it means that the student of Plato must made a model of the universe

answer:

Kapag pinataas ng klerk ng supermarket ang aking mga groseri, $ 12 ako kaysa sa mayroon ako. Sinimulan kong alisin ang mga item mula sa mga bag, nang ang isa pang mamimili ay nag-abot sa akin ng isang $ 20 bill. "Mangyaring huwag ilagay ang iyong sarili," sabi ko sa kanya. "Hayaan mo akong magkwento sa iyo," sinabi niya. “Ang aking ina ay nasa ospital na may cancer. Binisita ko siya araw-araw at dinadala sa kanya ang mga bulaklak. Nagpunta ako kaninang umaga, at nagalit siya sa akin sa paggastos ng aking pera sa higit pang mga bulaklak. Hiniling niya na gumawa ako ng iba pa sa perang iyon. Kaya, dito, mangyaring tanggapin ito. Ito ang mga bulaklak ng aking ina. " - Leslie Wagner, Peel, Arkansas.

answer:

1-4 UITS

click create

click new

click file

B. Opening a previously Saved document

click the Look in drop down arrow when the dialog box appears.

choose the filename where your document was saved, then click open.

click file tab

ciick open command

C. Saving a document

Type the name of the document

Then click save to save your document

Dialog box of Save as appears, open the location where you want to save

your document

Press or click save command

A. Creating a new document

select blank document​

Explanation:

Plato's Problem of "Saving the Appearances" Constrained Greek Models of the Universe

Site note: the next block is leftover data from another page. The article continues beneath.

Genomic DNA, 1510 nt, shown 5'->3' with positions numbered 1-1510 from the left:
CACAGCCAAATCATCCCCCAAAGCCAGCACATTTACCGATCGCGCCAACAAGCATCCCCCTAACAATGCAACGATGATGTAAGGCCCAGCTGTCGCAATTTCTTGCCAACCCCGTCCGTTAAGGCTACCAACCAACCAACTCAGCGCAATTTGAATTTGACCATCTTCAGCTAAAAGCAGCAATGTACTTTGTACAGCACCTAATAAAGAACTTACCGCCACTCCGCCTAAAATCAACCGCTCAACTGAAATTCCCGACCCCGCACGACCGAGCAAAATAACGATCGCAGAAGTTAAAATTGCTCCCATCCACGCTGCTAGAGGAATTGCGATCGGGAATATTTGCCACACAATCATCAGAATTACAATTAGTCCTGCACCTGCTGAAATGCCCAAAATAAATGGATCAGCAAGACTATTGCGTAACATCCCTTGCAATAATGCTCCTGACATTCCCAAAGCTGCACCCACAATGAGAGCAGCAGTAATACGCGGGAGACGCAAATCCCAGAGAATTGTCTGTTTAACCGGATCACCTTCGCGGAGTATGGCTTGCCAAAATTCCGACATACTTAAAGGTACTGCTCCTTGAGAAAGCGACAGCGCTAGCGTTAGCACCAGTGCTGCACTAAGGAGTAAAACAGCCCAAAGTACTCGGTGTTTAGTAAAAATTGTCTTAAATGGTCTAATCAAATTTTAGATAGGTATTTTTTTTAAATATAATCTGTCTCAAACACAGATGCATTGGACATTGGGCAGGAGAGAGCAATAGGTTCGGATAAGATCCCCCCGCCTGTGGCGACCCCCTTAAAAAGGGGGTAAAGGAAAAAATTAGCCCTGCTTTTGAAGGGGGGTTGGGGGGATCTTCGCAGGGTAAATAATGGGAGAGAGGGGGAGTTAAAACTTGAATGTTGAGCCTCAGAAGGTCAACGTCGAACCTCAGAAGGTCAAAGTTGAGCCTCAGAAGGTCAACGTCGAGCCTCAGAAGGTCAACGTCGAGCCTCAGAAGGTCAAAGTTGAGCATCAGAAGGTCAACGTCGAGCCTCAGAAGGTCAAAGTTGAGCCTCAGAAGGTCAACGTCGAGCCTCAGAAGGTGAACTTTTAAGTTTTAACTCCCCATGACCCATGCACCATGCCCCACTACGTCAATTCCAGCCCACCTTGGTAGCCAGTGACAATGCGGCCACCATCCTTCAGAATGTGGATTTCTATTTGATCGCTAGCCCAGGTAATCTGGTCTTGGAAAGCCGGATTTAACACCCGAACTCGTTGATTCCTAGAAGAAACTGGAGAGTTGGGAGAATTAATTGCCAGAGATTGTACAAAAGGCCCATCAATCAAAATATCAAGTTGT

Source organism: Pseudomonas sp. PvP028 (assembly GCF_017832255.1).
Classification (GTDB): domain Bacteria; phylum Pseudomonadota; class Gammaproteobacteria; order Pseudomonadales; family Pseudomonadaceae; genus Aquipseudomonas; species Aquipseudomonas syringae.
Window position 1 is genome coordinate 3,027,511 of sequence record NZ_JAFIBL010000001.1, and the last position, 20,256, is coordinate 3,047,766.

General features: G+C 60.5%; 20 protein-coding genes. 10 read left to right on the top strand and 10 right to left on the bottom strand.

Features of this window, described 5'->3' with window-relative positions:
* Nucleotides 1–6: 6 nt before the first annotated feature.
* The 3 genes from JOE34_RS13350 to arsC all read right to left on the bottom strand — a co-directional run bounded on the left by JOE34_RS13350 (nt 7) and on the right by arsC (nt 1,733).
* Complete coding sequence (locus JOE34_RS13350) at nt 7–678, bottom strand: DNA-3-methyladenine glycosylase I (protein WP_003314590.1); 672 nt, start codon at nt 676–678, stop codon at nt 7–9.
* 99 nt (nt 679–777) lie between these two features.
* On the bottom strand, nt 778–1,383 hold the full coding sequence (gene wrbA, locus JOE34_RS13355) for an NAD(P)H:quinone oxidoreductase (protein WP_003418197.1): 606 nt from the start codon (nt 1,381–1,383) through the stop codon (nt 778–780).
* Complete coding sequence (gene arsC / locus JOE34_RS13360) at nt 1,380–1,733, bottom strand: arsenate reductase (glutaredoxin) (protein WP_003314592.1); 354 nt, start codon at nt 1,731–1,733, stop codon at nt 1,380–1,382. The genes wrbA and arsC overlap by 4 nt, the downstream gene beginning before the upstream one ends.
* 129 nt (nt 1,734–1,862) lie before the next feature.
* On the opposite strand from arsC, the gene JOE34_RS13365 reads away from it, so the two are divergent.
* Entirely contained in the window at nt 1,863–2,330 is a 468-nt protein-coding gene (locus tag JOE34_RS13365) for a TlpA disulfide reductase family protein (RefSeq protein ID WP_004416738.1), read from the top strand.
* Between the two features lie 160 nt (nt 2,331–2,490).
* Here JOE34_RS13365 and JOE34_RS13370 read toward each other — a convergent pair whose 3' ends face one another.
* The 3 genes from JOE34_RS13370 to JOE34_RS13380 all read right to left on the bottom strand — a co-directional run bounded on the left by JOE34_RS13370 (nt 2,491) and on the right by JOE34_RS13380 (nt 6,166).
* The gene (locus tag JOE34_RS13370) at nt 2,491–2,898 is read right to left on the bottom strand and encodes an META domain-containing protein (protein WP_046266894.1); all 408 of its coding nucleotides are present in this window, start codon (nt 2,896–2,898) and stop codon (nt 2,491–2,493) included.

Saving the appearances is plausible in the context of Plato's philosophy, which in turn can be understood as his reaction to the moral and political chaos of his age, which left him highly dissatisfied with the physical world. His concept of an ideal reality is simply illustrated. A circle drawn on paper is an imperfect representation in the visible world of experience of a perfect circle, which exists only in the world of thought. In his Republic, Plato wrote that the sky was part of the visible world, and the true revolutions of the planets, sun, and moon were to be discerned by reason and thought, not by sight. Pythagoras was acknowledged to be the first to assert is round and that the heavenly bodies move in circles. Earth is at rest at the center of the universe and everything rotates around Earth. He also considered the motions of the planets were mathematically related to musical sounds and numbers. These ideas are called “The Music of the Spheres.” Anaxagoras, a follower of Pythagoras, was credited for determining the relative positions of the sun, the moon, and Earth, during solar and lunar eclipse. Greek Philosopher and teacher Plato adopted Pythagorean view of the motion of heavenly bodies as combinations of circular motion about Earth. He assumed that all motions in the universe are perfectly circular and all that heavenly bodies are ethereal or perfect. Most of the time, planets moved from west to east as predicted. But occasionally, they backtrack for a while, that is, they move westward before resuming their eastward motion. This is called the retrograde motion. The followers and students of Plato were tasked to explain the retrograde motion of the planets. In particular, Plato challenged them with this problem: “What circular motions, uniform and perfectly regular, are to be admitted as hypothesis so that it might be possible to save the appearances presented by the planets?” This challenge is known as “Plato’s Saving the Appearances” in the history of astronomy.